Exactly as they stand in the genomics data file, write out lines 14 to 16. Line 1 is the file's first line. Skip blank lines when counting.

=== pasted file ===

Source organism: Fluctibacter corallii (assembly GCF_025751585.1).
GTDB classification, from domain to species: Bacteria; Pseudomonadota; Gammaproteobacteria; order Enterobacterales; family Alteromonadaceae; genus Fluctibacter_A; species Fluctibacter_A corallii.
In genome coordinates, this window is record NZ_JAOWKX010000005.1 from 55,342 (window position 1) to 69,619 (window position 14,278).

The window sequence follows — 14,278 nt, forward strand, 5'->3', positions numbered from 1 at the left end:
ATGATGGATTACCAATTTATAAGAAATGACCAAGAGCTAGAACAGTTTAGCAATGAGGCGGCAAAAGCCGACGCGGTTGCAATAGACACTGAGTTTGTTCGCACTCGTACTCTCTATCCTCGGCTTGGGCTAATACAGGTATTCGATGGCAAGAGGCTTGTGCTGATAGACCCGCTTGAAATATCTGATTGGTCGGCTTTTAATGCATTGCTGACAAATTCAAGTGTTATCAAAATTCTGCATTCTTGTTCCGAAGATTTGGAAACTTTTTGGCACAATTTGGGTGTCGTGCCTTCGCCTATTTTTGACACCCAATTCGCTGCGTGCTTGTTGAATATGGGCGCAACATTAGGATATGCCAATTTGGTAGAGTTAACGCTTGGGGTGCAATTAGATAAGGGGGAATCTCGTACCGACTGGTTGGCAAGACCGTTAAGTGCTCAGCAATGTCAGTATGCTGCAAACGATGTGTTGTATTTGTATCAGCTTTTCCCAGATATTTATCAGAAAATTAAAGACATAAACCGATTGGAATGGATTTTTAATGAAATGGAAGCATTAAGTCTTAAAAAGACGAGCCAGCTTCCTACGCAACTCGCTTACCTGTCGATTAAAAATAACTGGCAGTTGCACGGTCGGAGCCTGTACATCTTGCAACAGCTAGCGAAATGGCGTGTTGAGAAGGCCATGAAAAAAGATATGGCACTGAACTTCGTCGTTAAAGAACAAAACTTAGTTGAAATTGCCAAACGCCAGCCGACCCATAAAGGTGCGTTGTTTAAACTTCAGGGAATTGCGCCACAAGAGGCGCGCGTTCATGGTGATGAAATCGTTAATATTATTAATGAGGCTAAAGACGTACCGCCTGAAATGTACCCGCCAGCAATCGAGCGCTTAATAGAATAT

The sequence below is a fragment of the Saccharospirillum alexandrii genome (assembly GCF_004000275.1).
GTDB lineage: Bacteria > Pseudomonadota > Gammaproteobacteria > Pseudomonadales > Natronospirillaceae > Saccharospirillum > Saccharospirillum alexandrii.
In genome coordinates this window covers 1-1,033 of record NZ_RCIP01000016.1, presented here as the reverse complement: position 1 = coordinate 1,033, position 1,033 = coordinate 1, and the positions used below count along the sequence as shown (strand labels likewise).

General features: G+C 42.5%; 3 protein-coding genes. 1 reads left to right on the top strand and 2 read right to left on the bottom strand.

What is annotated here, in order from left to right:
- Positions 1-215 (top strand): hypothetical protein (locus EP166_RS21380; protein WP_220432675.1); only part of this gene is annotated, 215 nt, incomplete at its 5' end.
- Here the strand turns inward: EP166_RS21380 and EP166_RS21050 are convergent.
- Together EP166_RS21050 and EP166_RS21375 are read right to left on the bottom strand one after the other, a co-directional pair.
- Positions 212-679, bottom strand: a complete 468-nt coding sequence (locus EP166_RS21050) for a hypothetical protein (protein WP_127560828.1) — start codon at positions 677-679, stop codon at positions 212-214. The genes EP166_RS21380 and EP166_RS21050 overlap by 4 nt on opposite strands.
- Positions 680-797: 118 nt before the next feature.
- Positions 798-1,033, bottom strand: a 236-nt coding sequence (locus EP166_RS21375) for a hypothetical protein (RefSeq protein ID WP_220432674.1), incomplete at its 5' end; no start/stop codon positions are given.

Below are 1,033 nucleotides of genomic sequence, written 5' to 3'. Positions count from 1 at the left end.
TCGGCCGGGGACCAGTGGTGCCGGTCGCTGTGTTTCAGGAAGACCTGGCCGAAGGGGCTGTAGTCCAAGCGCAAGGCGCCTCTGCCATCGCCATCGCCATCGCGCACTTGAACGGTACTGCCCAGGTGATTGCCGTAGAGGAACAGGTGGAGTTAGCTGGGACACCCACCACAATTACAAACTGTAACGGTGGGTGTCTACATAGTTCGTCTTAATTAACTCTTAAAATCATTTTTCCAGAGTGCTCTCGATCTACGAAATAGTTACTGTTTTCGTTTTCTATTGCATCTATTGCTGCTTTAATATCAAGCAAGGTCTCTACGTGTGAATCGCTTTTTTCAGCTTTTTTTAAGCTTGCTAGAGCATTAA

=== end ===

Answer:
- Positions 212-679, bottom strand: a complete 468-nt coding sequence (locus EP166_RS21050) for a hypothetical protein (protein WP_127560828.1) — start codon at positions 677-679, stop codon at positions 212-214. The genes EP166_RS21380 and EP166_RS21050 overlap by 4 nt on opposite strands.
- Positions 680-797: 118 nt before the next feature.
- Positions 798-1,033, bottom strand: a 236-nt coding sequence (locus EP166_RS21375) for a hypothetical protein (RefSeq protein ID WP_220432674.1), incomplete at its 5' end; no start/stop codon positions are given.